The payback came the next day. Another phone call, incomprehensible as the earlier exchanges, but I knew what to do. I put my boots on, ambled up the street and rang her doorbell. This time, I had to haul two of the bags of salt down to the basement. But when I’d done that, there was a cake waiting for me, freshly baked and still warm. My neighbours know I like Italian cakes and pastries because they contain a lot less sugar than the fattening Anglo equivalents I grew up with.

Now, these reciprocal transactions aren’t a big deal, although sometimes they can be a time-consuming pain in the ass. They work in a modest sort of way, to keep people connected, and that, along with mutual help, is what it’s for. Where I live now, there are about 80-100 of these transactions over an average year. That’s more than I recall in Prince George, but then most of my neighbours here are elderly, and need help, and who knows how often the reciprocals sailed over my head when I was younger. I’m happy with the way things are because I wouldn’t know nearly as much about Italian cuisine if my elderly neighbours didn’t occasionally need my practical skills.

What was it that Mao-Tse-Tung once said? “The basis of revolution is mutual help, not despair or hatred of others.” I’ve never wanted to live in a communist society, least of all Mao’s China, but I like living by this system more than being middle-class and Anglo normally allows. I’d prefer to have a few more refusal options when the help asked for isn’t strictly practical, but on this sort of thing, I’m prepared to go the whole nine yard. It’s better to share the skills we have than the messes we make, if only because middle class people are rarely prepared to share their messes until they’re rancid, or there’s a hurricane.

The trick here is this: What goes around really ought to come around, and in small communities, things come around more frequently and faster. Partly this is because life is a little more precarious and practical, but that isn’t the whole story. Moving things around is a good thing for its own sake. And rural people and immigrants have a better sense of this than most. It creates community, distributes information, skills and sometimes wealth, and it wards off boredom and isolation. The Signora could have easily gotten her son to get the salt, but I admire her for getting me to do it. She wanted the salt, but—I think this is often part of it—It’s winter, she doesn’t get out much, and she probably had a small hankering to bake a cake that wouldn’t be taken for granted. Such are the small politicals most of us don’t pay enough attention to, particularly not if we’re obsessed with the loathsome goals of middle-class life—which is to have enough money and property that we don’t have to talk to or deal with our fellow human beings. That’s why this kind of reciprocality isn’t the Madame Bovary strain practiced by the upwardly mobile, where they hold dinner parties so that can count coup on their friend and amass social capital by one-upping everyone in the vulgarity department. This is reciprocality grounded in necessity and mutual help, which is the real basis for social life.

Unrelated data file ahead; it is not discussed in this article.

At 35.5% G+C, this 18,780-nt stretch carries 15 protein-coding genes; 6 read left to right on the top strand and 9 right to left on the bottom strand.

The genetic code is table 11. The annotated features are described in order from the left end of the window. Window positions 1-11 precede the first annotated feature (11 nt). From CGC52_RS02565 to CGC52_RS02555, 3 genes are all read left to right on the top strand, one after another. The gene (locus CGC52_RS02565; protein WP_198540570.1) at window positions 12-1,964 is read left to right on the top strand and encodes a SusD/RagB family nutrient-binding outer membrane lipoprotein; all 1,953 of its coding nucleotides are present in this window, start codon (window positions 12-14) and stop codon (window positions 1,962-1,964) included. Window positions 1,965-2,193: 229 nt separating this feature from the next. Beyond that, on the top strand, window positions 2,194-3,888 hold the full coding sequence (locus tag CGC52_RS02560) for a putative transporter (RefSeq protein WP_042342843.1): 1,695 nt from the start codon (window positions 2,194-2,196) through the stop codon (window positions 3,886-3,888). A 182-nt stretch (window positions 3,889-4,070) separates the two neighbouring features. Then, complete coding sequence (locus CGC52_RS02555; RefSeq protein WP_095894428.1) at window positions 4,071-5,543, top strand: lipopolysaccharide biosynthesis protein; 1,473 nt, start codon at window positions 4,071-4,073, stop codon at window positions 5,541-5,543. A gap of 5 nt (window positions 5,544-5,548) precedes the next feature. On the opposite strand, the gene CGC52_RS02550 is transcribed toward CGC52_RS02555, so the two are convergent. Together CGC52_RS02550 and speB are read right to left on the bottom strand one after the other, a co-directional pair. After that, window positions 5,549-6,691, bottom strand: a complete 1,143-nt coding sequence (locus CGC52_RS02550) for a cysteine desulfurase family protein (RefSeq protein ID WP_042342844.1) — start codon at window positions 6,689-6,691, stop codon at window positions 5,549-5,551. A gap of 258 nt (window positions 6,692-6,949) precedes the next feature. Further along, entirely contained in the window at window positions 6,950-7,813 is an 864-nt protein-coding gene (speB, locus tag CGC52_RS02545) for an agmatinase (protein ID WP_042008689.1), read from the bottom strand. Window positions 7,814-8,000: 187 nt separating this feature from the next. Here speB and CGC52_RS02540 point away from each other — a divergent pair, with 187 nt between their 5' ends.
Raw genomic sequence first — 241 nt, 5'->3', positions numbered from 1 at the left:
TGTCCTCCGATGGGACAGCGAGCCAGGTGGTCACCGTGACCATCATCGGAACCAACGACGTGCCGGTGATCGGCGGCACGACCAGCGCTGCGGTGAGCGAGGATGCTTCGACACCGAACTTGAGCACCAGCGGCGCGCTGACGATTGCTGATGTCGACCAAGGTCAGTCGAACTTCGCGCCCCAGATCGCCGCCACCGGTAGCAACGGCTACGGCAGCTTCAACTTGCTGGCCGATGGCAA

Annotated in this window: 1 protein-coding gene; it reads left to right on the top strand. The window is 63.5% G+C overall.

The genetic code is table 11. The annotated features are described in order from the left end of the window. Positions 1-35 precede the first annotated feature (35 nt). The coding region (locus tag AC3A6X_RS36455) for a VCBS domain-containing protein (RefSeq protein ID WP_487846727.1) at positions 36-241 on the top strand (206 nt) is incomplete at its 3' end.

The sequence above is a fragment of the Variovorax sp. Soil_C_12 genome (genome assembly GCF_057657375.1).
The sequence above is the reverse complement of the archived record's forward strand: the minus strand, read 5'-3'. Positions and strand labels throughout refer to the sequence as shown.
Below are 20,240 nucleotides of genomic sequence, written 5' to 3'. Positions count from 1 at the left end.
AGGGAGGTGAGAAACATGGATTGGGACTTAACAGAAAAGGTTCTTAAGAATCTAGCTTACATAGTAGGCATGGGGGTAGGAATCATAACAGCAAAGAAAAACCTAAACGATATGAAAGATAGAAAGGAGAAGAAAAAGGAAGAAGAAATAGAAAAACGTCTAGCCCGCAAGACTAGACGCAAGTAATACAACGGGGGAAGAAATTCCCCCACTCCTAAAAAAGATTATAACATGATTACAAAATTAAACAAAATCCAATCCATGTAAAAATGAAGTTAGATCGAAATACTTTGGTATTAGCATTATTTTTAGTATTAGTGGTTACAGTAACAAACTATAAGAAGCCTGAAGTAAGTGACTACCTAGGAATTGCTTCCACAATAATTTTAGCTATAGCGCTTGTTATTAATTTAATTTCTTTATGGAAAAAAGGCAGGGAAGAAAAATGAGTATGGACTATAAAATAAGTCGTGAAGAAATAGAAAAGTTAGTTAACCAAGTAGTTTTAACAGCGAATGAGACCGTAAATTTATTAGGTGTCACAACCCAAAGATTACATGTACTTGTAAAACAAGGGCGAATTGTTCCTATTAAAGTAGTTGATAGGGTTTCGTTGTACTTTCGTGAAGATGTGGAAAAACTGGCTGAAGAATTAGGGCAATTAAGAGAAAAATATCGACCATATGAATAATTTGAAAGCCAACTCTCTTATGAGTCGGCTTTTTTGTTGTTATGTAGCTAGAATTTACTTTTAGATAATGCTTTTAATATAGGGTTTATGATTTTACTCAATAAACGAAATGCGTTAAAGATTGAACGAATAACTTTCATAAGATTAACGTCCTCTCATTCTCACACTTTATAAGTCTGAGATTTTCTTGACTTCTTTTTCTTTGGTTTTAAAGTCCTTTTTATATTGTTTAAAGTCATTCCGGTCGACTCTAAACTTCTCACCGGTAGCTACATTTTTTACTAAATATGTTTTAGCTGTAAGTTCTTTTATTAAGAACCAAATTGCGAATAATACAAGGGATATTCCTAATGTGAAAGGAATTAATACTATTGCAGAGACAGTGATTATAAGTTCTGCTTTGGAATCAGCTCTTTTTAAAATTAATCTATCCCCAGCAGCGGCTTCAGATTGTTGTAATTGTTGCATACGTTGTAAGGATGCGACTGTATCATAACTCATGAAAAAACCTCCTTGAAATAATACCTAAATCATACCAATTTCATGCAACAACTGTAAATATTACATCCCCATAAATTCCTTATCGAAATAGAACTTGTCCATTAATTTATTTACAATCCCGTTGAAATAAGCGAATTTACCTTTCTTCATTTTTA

Small town reciprocity may be more work and more entangling than the Madame Bovary syndrome, and it’s infinitely more messy than high-security isolation. But practiced accurately, it’s a better way to go. I’m lucky enough to get it simply by walking down Euclid Avenue, and that’s why I like living in downtown Toronto so much. If Whitney wants to go all the way to the Queen Charlotte Islands for it, so be it. The Queen Charlottes may be seven hours out of Vancouver, but they’re not that different than downtown Toronto.

1327 w. February 2, 2004


  • Brian Fawcett

    Brian Fawcett (1944-2022) is a founding co-editor of He's the author of many books, including "Cambodia: A book for people who find television too slow" (1986), "Gender Wars" (1994), "Virtual Clearcut, or The Way Things Are in My Hometown" (2003), "Local Matters: A Defence of Dooney's Cafe and other Non-Globalized People, Places, and Ideas" (2003) and "Human Happiness" (2011).